Premiering its second season just after last night's nail-biter of a Super Bowl, NBC's singing competition The Voice tried to keep the excitement level up, but mostly failed. The show is such a strange creature -- part American Idol dreammachine, part game show (almost), all not quite right.

First off, those chairs. Oh those stupid chairs! The Voice's initial gimmick is that its four celebrity judges — Adam Levine, Cee Lo Green, Christina Aguilera, and Blake Shelton — decide whether they like a singer or not before they see them. A contestant walks out on stage, starts doing their thing, and after a judge has heard something they like, he or she registers approval by pressing a big silly button and their chair, an enormous red space throne, swivels around in dramatic fashion with the words "I Want You" lit up on an LCD screen at the chair's base. The idea is that this whole thing is based solely on a Voice, rather than anything so shallow as looks. It's an interesting concept when you consider the occasions on American Idol when Randy Jackson or Steven Tyler (and before him Simon Cowell) have sent comely ladies with less than stellar singing voices through to the next round, but that's not really a common enough occurrence to base an entire show around avoiding it. Mostly the chairs are nothing more than a cheesy stage effect, one that offers the four judges the unfortunate opportunity to mug heavily for the cameras. The conceit of the chairs forces them to become part of the spectacle in a far more performance-y way than anyone on Idol or other similar shows has to do. (Though to be fair, or equally unfair, ginned-up judges moments were also part of what sank The X Factor.) Levine and Shelton are the chief offenders here, doing lots of clapping and standing and pointing and, worst of all, holding a hovering hand over their button, as if we're to be inching up closer on the couch, so eager to find out the important outcome. It's forced excitement in the most strained way. There's nothing organic about it. We did not care about the chairs before, they did not exist in our minds, but now they are suddenly here and supposed to signify everything? Some big deal at which we squeal, "He's going to push the button!"? It's not earned. It's a big, effort-heavy gimmick that lands with a thud.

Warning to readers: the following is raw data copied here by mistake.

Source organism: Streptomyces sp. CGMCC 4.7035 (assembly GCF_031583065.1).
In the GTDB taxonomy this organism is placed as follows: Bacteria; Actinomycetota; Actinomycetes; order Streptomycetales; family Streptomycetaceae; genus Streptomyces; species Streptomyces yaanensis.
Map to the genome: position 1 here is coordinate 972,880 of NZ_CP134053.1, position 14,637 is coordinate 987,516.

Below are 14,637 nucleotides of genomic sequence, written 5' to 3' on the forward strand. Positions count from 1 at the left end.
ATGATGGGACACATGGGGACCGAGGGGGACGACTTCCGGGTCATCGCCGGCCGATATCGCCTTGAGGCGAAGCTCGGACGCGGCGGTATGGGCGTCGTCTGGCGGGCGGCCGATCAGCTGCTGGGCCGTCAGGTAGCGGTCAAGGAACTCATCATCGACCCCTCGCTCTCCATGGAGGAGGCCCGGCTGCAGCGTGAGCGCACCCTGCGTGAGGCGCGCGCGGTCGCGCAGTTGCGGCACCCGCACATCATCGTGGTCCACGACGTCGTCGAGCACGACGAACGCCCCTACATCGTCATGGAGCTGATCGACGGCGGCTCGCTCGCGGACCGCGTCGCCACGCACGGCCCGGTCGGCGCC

The show also seems so closed-off, such a studio production. American Idol at least has the nation-trotting setup, collecting singers a bit more locally. There's something expansive and inclusive about it that just isn't present on The Voice. People simply show up in Los Angeles and are immediately ushered into the dark singing chamber, the four space thrones turned against them, and they start singing. Sure we get a little backstory, but those don't have the same oompf as they do on Idol, probably because they're going immediately on to a big stage and performing for an audience. The incremental, step-by-step success of Idol is missing here. Again, we're being asked to root for something too quickly; The Voice demands that we're sold on its premise right from the get-go. Here are your chairs and here are your contestants, now cheer! Cheer for them! Love them! It makes the show seem a bit lazy and pandering, as if the audience is simple enough to immediately thrill to something just because they're told to. We get that The Voice doesn't run as long as Idol and thus has to cut to the chase a bit quicker, but the rushed nature of the format creates too many opportunities for synthesized moments and indicated favorites, necessary aspects that other shows make happen a bit more naturally. (Or are just better, more subtle, at faking them.)

Maybe we're just blind Idol devotees, but nothing about The Voice feels exciting or engaging in the way that TV's grandest singing competition sometimes (decreasingly so, for sure) can be. The singers aren't as good, there's far too much business, and the judges play-act too often. The Voice feels almost like a parody of a singing competition show that would be in a movie: The self-satisfied judges, the ridiculous chairs, the over-amped audience and contestants. It's all so stagey, so fake. We're pressing that big button and turning back away.